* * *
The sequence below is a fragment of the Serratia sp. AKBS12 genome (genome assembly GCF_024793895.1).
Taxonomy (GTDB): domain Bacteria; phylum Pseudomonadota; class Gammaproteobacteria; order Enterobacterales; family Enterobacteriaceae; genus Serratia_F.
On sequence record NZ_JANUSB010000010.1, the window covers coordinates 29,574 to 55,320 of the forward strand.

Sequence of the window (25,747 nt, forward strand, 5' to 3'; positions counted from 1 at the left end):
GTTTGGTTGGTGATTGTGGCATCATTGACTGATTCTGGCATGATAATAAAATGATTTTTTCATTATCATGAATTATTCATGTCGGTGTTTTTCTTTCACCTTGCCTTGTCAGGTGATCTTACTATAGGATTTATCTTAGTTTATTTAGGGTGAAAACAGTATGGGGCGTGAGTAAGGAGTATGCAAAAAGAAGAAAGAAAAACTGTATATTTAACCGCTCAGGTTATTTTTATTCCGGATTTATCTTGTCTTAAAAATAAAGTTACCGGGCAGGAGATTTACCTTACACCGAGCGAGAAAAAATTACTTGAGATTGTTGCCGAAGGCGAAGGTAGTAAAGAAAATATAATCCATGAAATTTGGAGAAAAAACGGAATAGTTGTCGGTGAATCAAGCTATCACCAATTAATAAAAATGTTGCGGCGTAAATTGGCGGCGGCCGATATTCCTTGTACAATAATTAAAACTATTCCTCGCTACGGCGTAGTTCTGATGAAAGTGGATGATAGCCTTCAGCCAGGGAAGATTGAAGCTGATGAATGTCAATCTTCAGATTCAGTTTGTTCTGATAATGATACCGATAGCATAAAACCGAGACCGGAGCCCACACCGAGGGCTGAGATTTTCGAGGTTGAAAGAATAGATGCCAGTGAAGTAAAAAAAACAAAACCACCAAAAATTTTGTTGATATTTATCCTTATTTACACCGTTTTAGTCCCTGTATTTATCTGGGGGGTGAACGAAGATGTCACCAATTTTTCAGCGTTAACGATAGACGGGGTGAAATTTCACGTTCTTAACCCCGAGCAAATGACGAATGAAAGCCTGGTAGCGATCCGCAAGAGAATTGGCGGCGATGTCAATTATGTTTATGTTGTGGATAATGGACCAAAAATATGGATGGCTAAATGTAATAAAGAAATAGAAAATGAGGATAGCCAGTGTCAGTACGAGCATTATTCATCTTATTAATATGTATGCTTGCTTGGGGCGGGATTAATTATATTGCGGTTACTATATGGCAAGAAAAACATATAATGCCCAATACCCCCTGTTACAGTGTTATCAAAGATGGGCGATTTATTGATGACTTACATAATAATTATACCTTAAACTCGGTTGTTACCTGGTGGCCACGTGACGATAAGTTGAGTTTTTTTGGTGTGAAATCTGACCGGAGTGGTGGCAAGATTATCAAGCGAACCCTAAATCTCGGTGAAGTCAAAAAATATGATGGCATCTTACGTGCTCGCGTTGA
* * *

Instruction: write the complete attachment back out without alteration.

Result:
The sequence below is a fragment of the Serratia sp. AKBS12 genome (genome assembly GCF_024793895.1).
Taxonomy (GTDB): domain Bacteria; phylum Pseudomonadota; class Gammaproteobacteria; order Enterobacterales; family Enterobacteriaceae; genus Serratia_F.
On sequence record NZ_JANUSB010000010.1, the window covers coordinates 29,574 to 55,320 of the forward strand.

Sequence of the window (25,747 nt, forward strand, 5' to 3'; positions counted from 1 at the left end):
GTTTGGTTGGTGATTGTGGCATCATTGACTGATTCTGGCATGATAATAAAATGATTTTTTCATTATCATGAATTATTCATGTCGGTGTTTTTCTTTCACCTTGCCTTGTCAGGTGATCTTACTATAGGATTTATCTTAGTTTATTTAGGGTGAAAACAGTATGGGGCGTGAGTAAGGAGTATGCAAAAAGAAGAAAGAAAAACTGTATATTTAACCGCTCAGGTTATTTTTATTCCGGATTTATCTTGTCTTAAAAATAAAGTTACCGGGCAGGAGATTTACCTTACACCGAGCGAGAAAAAATTACTTGAGATTGTTGCCGAAGGCGAAGGTAGTAAAGAAAATATAATCCATGAAATTTGGAGAAAAAACGGAATAGTTGTCGGTGAATCAAGCTATCACCAATTAATAAAAATGTTGCGGCGTAAATTGGCGGCGGCCGATATTCCTTGTACAATAATTAAAACTATTCCTCGCTACGGCGTAGTTCTGATGAAAGTGGATGATAGCCTTCAGCCAGGGAAGATTGAAGCTGATGAATGTCAATCTTCAGATTCAGTTTGTTCTGATAATGATACCGATAGCATAAAACCGAGACCGGAGCCCACACCGAGGGCTGAGATTTTCGAGGTTGAAAGAATAGATGCCAGTGAAGTAAAAAAAACAAAACCACCAAAAATTTTGTTGATATTTATCCTTATTTACACCGTTTTAGTCCCTGTATTTATCTGGGGGGTGAACGAAGATGTCACCAATTTTTCAGCGTTAACGATAGACGGGGTGAAATTTCACGTTCTTAACCCCGAGCAAATGACGAATGAAAGCCTGGTAGCGATCCGCAAGAGAATTGGCGGCGATGTCAATTATGTTTATGTTGTGGATAATGGACCAAAAATATGGATGGCTAAATGTAATAAAGAAATAGAAAATGAGGATAGCCAGTGTCAGTACGAGCATTATTCATCTTATTAATATGTATGCTTGCTTGGGGCGGGATTAATTATATTGCGGTTACTATATGGCAAGAAAAACATATAATGCCCAATACCCCCTGTTACAGTGTTATCAAAGATGGGCGATTTATTGATGACTTACATAATAATTATACCTTAAACTCGGTTGTTACCTGGTGGCCACGTGACGATAAGTTGAGTTTTTTTGGTGTGAAATCTGACCGGAGTGGTGGCAAGATTATCAAGCGAACCCTAAATCTCGGTGAAGTCAAAAAATATGATGGCATCTTACGTGCTCGCGTTGA